Friday, March 14, 2008

Kirk Cameron Goes Bananas

This is sad. I don't mean the whole bananas-as-proof-of-God's-existence part, which is embarrassing enough and no doubt gives the unbelievers much cause to blaspheme, but the level to which Kirk Cameron has been reduced. I used to watch Growing Pains religiously; it really pains me to see Kirk Cameron on the credits for Left Behind or in this Ray Comfort video, though it's not as painful as watching what's happened to Mr. T, who pities da fool who don't love Jesus.

But what's really sad about the above banana video is that Kirk Cameron doesn't explode with objections to Ray Comfort's characterization of the banana as the "atheist's nightmare." Comfort is apparently unaware that the banana he is holding is the product of generations of artificial selection. I'd like to see him wrestle with a wild banana and claim that's a proof of intelligent design. He might as well argue that cows are proof of intelligent design because they're reasonably docile and produce lots of milk, but our modern cows are descended from the wild aurochs, a fearsome creature no drunken teenager would dare try to tip. Or how about maize, a gross parody of grain created by selectively cultivating teosinte?

Besides that, Comfort claims the banana has a "tab" on the top for easy opening, but if that's the case, why is it that chimpanzees, also God's creations, always open bananas from the other end? In this, the chimp appears smarter than the human, for opening the banana from the other end gets rid of that little inedible stem thingy that's always such a nuisance at the bottom of the banana. And while I'm at it, pointing out that the banana peel is biodegradable is just ridiculous.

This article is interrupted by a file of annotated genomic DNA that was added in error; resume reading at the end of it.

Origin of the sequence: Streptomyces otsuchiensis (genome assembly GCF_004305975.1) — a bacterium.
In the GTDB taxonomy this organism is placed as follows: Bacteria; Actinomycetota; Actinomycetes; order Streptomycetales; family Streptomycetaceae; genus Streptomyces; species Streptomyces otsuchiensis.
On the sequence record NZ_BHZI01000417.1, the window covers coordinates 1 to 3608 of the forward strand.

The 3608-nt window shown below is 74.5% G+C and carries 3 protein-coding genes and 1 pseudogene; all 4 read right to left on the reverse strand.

And for another thing, he might as well argue that bananas are a sign that God has a vicious sense of humor: not only are bananas easy to open and very tasty, but according to Mr. Wizard, they also make us more susceptible to mosquitoes.

Besides all this, anyone watching this video will immediately start thinking of all those fruits and other edibles that aren't so user-friendly. Is the coconut a sign of intelligent design? The pineapple? The chestnut? One thing is certain: someone wasn't very intelligent when he planted a chestnut tree outside the middle school I attended, because we kids liked to throw them at each other.

Some of the concepts behind this "Intelligent Design" thing have been part of serious philosophical discussion. My biggest problem with the Intelligent Design movement is not that it's a philosophical position masquerading as a scientific theory, which is bad enough, but that it so dumbs down the issues that it makes the whole idea of an intelligent creator harder to take seriously. Comfort and Cameron, thanks for nothing.

(This blog has gone bananas once before. Click here to see it.)

Hat tip to Crummy Church Signs

blog comments powered by Disqus